SAN JOSE — First-quarter profits at Hewlett-Packard Co. more than tripled on strong computer and printer sales to consumers, beating analysts’ recently raised forecasts Wednesday. Even so, executives said HP still needs to buy Compaq Computer Corp. to solve long-term problems.
HP is fighting hard to rally support for the $22.6 billion Compaq deal against intense opposition from dissident director Walter Hewlett, who said the strong earnings report proved that HP would be fine without taking on Compaq.
Chairwoman and chief executive Carly Fiorina carefully used the earnings report to tout HP’s execution in a tough atmosphere and to lament the company’s holes — notably in business PCs, networked data-storage systems and low-end servers.
“These results demonstrate we know our business — better than anyone else,” she said. “The simple fact is, HP has a lot going for it, but there are also significant areas where a lot more is needed. And with Compaq, we have a detailed plan, not just platitudes, to address them.”
In the three-month period ending Jan. 31, HP reported net income of $484 million, or 25 cents per share, compared to $141 million, or 7 cents per share, in the year-ago quarter.
Revenue dropped 8 percent to $11.4 billion.
Excluding acquisition-related charges, HP said it earned $564 million, or 29 cents per share, down from $812 million, or 41 cents per share, a year ago.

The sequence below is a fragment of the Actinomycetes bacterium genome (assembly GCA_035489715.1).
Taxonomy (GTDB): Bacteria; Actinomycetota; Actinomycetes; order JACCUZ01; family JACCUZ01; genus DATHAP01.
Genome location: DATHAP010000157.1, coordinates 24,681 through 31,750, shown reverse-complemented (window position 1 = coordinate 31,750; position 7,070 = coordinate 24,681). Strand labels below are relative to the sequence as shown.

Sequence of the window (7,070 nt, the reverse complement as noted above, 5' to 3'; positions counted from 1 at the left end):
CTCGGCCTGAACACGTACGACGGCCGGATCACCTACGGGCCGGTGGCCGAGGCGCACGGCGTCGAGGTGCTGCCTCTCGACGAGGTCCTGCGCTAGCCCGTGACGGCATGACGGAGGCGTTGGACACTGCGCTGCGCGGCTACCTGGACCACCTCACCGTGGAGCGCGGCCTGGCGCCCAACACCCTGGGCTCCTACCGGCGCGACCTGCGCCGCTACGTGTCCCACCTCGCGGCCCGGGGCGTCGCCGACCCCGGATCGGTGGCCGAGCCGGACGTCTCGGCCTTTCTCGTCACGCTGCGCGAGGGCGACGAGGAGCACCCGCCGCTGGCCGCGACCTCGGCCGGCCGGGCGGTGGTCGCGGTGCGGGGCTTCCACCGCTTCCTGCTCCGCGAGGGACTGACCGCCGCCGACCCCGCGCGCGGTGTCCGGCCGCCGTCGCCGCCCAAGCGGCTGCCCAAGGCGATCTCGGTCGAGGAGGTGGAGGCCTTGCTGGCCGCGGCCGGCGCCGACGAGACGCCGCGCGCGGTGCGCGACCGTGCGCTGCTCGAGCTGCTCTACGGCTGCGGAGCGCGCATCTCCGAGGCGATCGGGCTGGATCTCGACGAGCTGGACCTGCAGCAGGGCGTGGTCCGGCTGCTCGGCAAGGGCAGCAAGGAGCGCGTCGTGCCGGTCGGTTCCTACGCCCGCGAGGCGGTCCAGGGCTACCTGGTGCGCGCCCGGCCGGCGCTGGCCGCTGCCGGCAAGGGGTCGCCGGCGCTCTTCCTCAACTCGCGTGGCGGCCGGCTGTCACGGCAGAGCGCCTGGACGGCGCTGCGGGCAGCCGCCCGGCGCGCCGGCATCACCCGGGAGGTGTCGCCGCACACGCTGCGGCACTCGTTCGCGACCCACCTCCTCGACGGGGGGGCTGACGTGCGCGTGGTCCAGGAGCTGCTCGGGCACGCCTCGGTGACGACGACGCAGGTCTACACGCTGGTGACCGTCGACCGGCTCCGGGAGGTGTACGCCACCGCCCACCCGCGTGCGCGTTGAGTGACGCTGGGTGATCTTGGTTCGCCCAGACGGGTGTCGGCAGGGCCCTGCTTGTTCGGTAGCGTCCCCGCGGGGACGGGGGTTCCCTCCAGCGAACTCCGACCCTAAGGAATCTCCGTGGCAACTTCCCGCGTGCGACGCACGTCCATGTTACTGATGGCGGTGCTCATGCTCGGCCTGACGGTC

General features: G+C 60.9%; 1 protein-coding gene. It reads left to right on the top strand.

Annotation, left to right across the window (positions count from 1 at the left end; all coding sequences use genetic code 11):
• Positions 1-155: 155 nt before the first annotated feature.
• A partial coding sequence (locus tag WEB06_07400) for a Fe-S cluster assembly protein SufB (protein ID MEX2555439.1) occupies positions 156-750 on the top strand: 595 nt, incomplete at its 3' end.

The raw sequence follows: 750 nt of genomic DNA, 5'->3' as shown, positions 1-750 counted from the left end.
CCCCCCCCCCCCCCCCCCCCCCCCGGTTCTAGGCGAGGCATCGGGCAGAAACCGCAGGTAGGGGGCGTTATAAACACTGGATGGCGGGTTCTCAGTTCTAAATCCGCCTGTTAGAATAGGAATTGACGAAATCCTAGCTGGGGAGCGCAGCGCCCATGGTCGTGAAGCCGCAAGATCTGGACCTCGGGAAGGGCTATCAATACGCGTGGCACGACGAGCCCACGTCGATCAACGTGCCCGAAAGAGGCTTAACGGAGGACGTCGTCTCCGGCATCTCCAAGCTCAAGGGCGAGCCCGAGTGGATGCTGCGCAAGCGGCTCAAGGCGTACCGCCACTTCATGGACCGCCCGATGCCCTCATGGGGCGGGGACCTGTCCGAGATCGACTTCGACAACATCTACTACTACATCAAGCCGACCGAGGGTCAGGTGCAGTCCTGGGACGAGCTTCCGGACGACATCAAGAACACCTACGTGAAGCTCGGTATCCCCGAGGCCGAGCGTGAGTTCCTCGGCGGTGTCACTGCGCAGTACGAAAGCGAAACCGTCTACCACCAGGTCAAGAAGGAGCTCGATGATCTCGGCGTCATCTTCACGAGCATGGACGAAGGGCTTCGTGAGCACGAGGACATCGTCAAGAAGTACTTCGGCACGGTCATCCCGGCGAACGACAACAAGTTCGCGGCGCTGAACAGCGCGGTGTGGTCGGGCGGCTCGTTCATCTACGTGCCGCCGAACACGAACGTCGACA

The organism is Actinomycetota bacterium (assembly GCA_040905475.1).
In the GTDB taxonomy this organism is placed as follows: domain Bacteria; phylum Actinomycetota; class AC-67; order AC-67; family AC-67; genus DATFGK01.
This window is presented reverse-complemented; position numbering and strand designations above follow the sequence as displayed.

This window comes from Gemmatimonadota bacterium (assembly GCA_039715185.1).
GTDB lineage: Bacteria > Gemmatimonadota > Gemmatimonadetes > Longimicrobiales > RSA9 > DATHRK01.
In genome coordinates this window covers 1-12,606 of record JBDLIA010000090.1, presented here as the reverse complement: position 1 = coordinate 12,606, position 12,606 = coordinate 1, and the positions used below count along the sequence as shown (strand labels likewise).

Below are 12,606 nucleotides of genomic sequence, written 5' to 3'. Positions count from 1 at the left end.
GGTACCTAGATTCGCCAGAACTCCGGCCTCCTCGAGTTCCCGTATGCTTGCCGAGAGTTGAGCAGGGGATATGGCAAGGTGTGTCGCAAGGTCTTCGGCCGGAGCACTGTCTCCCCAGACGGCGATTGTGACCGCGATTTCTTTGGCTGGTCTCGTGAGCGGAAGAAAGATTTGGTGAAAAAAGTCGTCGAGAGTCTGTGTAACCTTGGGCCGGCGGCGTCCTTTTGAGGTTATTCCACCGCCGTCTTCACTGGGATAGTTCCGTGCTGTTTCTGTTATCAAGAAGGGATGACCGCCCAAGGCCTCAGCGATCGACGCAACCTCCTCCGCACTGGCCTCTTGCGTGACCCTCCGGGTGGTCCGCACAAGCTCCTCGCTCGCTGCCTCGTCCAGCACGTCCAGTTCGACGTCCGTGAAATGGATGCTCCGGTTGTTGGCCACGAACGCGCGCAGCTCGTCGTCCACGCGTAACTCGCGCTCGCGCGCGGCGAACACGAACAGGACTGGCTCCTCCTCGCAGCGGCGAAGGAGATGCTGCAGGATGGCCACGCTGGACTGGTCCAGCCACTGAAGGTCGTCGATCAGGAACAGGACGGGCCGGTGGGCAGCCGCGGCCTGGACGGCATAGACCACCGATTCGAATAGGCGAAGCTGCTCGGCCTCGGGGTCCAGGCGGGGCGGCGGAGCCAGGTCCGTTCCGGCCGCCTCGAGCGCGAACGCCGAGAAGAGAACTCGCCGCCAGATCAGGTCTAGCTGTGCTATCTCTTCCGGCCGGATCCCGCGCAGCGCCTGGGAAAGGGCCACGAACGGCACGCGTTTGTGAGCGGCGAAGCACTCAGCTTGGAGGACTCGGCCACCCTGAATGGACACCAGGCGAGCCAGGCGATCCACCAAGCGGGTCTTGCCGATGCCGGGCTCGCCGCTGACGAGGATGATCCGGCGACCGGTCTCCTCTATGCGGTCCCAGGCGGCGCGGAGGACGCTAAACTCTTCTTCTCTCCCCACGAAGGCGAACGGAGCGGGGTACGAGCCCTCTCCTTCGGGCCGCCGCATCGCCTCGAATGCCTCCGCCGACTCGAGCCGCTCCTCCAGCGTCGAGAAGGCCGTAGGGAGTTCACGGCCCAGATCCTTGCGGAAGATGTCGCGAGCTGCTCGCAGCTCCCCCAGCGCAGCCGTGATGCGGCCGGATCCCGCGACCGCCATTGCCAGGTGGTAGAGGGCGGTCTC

Analysts were expecting earnings excluding charges of 25 cents per share, according to Thomson Financial/First Call. The estimate had been 16 cents until last week, when HP said consumer demand for printers and computers had been surprisingly strong.
Indeed, the company’s printers, digital cameras and consumer PCs were among HP’s best performers in the quarter, which included the holiday shopping season. Margins and revenues in high-tech services also rose, but servers and data storage continued to slump.
HP shares rose 21 cents, or 1 percent, to close at $20.98 on the New York Stock Exchange in advance of the earnings report, and were up to $21.05 in the extended session. Compaq gained 28 cents, 2.5 percent, to close at $11.40, and hit $11.65 in after-hours trading.
HP said its outlook for the rest of the year remains cloudy because of unpredictable market conditions and weak technology spending by businesses. Second-quarter revenue is expected to be down modestly from the first quarter, with margins and expenses about flat.
Even the impending earnings report didn’t quiet the infighting over the Compaq acquisition Wednesday, as six HP directors accused Walter Hewlett of going too far in his criticism of Fiorina.
The directors sent Hewlett a letter complaining that he has mischaracterized the amount of time HP spent formulating its long-term strategy before the Palo Alto-based company decided to buy Houston-based Compaq. It also said he has suggested falsely that the board has just rubber-stamped Fiorina’s decisions.
“You have insulted our personal commitment and fiduciary responsibility which each of us take very seriously,” the letter said.
Hewlett, eldest son of an HP co-founder, threw some punches too. He ran a full-page newspaper ad that said complex technology mergers never work out and that HP is overpaying for Compaq.
He also called for HP to adopt a more measured approach, with smaller acquisitions, key investments in printing and a goal of “profitability, not scale in PCs.”
“We believe that trying to out-Dell Dell, while at the same time trying to out-IBM IBM, is a strategy that will leave HP doomed to be a leader in nothing,” Hewlett said in a statement. “No company can successfully be all things to all customers.”
On the Net:
Pro-merger site: http://www.votethehpway.com
Anti-merger site: http://www.votenohpcompaq.com